Emerging and Lost Opportunities
The role of Aboriginal people in the Canadian economy is coming full circle.
From time immemorial, vibrant Aboriginal economies supported a strong trade network throughout North America. In fact, the Fraser River was a major trade corridor. This changed with the arrival of Europeans: fur economies centralized trade and communities around outposts and forts; disease decimated the Aboriginal population; racist government policies led to internment on reserve; and many instruments of the Aboriginal economy became illegal (the Potlach Ban, for example, was Canadian law from 1885-1951).
While many of these wrongs have yet to be adequately addressed, Aboriginal economies are once again dominating the Canadian economic landscape. Decisions such as Delgamuukw and Haida created room for Aboriginal groups to lever the doctrines of consultation and accommodation into meaningful participation in development. The historic Tsilhqot'in decision, by confirming that Aboriginal jurisdiction and resource ownership are important parts of the law of Canada, provided even stronger tools to support the Aboriginal economy.
All of this means that many Aboriginal groups now have meaningful own-source revenue that can be deployed as project owners and developers. However, many legal barriers to project development still confront Aboriginal organizations.
Section 89 of the Indian Act limits the type of property that Indians and Indian bands (we use those terms here as they are used in the Indian Act) can pledge as security. Despite the recent ability of a band to exercise control and jurisdiction over reserve land through the implementation of a land code, the Indian Act still limits third party reserve land interests.
Outside of the Indian Act, many lenders still seek to include funding received for social programs, such as health and education, in loan security – meaning Aboriginal governments often face the difficult choice of placing important social dollars at risk or receiving no financing. Moreover, because of the history described above, many Aboriginal groups do not have a resumé of successfully completed large projects. This often forces Aboriginal developers to seek partners that can satisfy lender "track record" requirements, placing a number of risks on the Aboriginal developer:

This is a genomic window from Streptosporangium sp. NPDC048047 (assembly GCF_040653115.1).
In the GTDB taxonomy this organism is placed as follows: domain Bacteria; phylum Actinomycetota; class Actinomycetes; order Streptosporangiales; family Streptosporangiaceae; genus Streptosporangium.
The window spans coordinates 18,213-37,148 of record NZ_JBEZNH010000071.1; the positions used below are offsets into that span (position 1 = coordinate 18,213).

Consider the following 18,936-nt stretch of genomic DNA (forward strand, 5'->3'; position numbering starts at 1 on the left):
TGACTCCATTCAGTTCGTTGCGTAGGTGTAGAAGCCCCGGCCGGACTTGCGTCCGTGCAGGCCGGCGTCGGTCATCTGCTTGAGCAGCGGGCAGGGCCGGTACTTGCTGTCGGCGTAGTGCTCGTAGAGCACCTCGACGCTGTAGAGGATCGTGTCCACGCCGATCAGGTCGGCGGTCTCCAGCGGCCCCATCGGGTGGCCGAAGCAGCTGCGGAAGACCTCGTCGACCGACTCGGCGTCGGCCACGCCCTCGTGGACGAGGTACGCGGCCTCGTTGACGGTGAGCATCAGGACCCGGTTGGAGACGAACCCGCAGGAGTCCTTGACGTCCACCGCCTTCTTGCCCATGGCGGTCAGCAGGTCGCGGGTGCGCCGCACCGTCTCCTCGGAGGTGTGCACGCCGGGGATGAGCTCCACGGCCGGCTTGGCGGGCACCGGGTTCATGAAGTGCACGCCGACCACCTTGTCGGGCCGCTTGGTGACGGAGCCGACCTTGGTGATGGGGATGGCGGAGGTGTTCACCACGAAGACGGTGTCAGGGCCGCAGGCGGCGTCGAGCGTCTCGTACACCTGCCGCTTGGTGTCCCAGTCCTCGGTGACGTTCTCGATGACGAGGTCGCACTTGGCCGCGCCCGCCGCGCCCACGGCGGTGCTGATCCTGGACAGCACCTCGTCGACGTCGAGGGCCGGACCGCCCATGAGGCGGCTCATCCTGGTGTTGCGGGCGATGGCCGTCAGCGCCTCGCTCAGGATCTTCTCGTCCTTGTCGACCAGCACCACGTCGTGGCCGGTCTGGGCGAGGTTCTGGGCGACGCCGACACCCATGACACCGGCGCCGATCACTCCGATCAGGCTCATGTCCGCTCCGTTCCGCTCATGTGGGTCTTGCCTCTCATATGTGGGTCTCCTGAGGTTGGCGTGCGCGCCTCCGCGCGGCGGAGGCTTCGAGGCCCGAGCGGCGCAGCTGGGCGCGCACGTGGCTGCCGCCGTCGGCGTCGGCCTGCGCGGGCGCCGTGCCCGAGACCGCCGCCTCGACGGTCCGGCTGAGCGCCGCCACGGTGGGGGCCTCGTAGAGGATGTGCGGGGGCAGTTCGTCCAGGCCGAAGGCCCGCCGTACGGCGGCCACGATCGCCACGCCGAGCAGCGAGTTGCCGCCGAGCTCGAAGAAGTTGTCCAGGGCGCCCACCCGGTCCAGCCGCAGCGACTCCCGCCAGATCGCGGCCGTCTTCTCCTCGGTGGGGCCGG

- the credibility and ability of their partner;
- the commercial and management arrangements of the partnership relationship; and
- the potential of failed project execution by a third party.
Even once these barriers are overcome and projects are successfully developed, own-source revenue can cause issues for Aboriginal communities. The federal government provides funding for government initiatives to many Aboriginal communities just as it provides health funding to provinces. Often, federal funding agreements include claw-backs if the community develops meaningful own-source revenue – meaning that generating income through business can cause the loss of funding for other important initiatives.
None of these are new issues. In fact, many of these issues were canvassed in a 1969 federal government White Paper and the 1996 Report of the Royal Commission on Aboriginal Peoples. However, as the leadership role of Aboriginal groups in Canada's economy grows, so does the scope of the lost opportunities caused by these barriers. For those of us who practise commercial law for Aboriginal clients, our role must be to understand these issues and provide advice that mitigates economic barriers to help Aboriginal economies prosper.
This article was originally published in the April, 2016 edition of Bar Talk.
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